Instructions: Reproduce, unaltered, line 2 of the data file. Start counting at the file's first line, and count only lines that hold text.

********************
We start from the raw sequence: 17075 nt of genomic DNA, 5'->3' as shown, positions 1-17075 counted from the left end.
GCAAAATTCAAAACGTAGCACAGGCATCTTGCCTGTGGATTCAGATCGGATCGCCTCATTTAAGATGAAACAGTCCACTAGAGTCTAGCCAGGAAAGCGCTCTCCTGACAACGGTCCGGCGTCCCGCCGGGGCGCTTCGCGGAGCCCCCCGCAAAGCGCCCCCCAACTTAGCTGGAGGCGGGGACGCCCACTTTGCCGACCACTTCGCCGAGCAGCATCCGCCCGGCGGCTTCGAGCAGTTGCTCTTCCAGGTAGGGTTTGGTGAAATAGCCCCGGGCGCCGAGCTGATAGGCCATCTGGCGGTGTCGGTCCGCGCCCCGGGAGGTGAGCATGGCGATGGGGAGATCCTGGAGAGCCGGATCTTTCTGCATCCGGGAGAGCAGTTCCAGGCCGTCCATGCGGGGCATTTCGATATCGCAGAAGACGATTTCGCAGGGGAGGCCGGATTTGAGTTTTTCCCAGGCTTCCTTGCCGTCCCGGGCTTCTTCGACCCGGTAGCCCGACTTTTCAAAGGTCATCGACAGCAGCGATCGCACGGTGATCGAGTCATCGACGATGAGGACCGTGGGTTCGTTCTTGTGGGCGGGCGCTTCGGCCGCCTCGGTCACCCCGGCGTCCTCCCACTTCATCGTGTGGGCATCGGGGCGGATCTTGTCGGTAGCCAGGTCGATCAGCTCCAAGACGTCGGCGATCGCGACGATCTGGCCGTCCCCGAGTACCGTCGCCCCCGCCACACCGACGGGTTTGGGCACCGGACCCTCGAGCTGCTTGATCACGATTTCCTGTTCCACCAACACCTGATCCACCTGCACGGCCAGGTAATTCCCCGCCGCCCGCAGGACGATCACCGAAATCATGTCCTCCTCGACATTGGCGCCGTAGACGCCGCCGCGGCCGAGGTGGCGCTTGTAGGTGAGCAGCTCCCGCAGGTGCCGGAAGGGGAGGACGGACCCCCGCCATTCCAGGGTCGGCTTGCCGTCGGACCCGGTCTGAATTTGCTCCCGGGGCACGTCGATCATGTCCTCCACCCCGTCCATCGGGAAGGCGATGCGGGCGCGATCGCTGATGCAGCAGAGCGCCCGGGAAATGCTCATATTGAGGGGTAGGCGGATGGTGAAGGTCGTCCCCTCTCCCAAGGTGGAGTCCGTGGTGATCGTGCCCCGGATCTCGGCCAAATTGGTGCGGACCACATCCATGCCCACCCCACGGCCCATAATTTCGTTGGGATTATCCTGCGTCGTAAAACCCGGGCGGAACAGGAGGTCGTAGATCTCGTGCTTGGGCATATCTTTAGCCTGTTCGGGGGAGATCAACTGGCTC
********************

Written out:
GCAAAATTCAAAACGTAGCACAGGCATCTTGCCTGTGGATTCAGATCGGATCGCCTCATTTAAGATGAAACAGTCCACTAGAGTCTAGCCAGGAAAGCGCTCTCCTGACAACGGTCCGGCGTCCCGCCGGGGCGCTTCGCGGAGCCCCCCGCAAAGCGCCCCCCAACTTAGCTGGAGGCGGGGACGCCCACTTTGCCGACCACTTCGCCGAGCAGCATCCGCCCGGCGGCTTCGAGCAGTTGCTCTTCCAGGTAGGGTTTGGTGAAATAGCCCCGGGCGCCGAGCTGATAGGCCATCTGGCGGTGTCGGTCCGCGCCCCGGGAGGTGAGCATGGCGATGGGGAGATCCTGGAGAGCCGGATCTTTCTGCATCCGGGAGAGCAGTTCCAGGCCGTCCATGCGGGGCATTTCGATATCGCAGAAGACGATTTCGCAGGGGAGGCCGGATTTGAGTTTTTCCCAGGCTTCCTTGCCGTCCCGGGCTTCTTCGACCCGGTAGCCCGACTTTTCAAAGGTCATCGACAGCAGCGATCGCACGGTGATCGAGTCATCGACGATGAGGACCGTGGGTTCGTTCTTGTGGGCGGGCGCTTCGGCCGCCTCGGTCACCCCGGCGTCCTCCCACTTCATCGTGTGGGCATCGGGGCGGATCTTGTCGGTAGCCAGGTCGATCAGCTCCAAGACGTCGGCGATCGCGACGATCTGGCCGTCCCCGAGTACCGTCGCCCCCGCCACACCGACGGGTTTGGGCACCGGACCCTCGAGCTGCTTGATCACGATTTCCTGTTCCACCAACACCTGATCCACCTGCACGGCCAGGTAATTCCCCGCCGCCCGCAGGACGATCACCGAAATCATGTCCTCCTCGACATTGGCGCCGTAGACGCCGCCGCGGCCGAGGTGGCGCTTGTAGGTGAGCAGCTCCCGCAGGTGCCGGAAGGGGAGGACGGACCCCCGCCATTCCAGGGTCGGCTTGCCGTCGGACCCGGTCTGAATTTGCTCCCGGGGCACGTCGATCATGTCCTCCACCCCGTCCATCGGGAAGGCGATGCGGGCGCGATCGCTGATGCAGCAGAGCGCCCGGGAAATGCTCATATTGAGGGGTAGGCGGATGGTGAAGGTCGTCCCCTCTCCCAAGGTGGAGTCCGTGGTGATCGTGCCCCGGATCTCGGCCAAATTGGTGCGGACCACATCCATGCCCACCCCACGGCCCATAATTTCGTTGGGATTATCCTGCGTCGTAAAACCCGGGCGGAACAGGAGGTCGTAGATCTCGTGCTTGGGCATATCTTTAGCCTGTTCGGGGGAGATCAACTGGCTC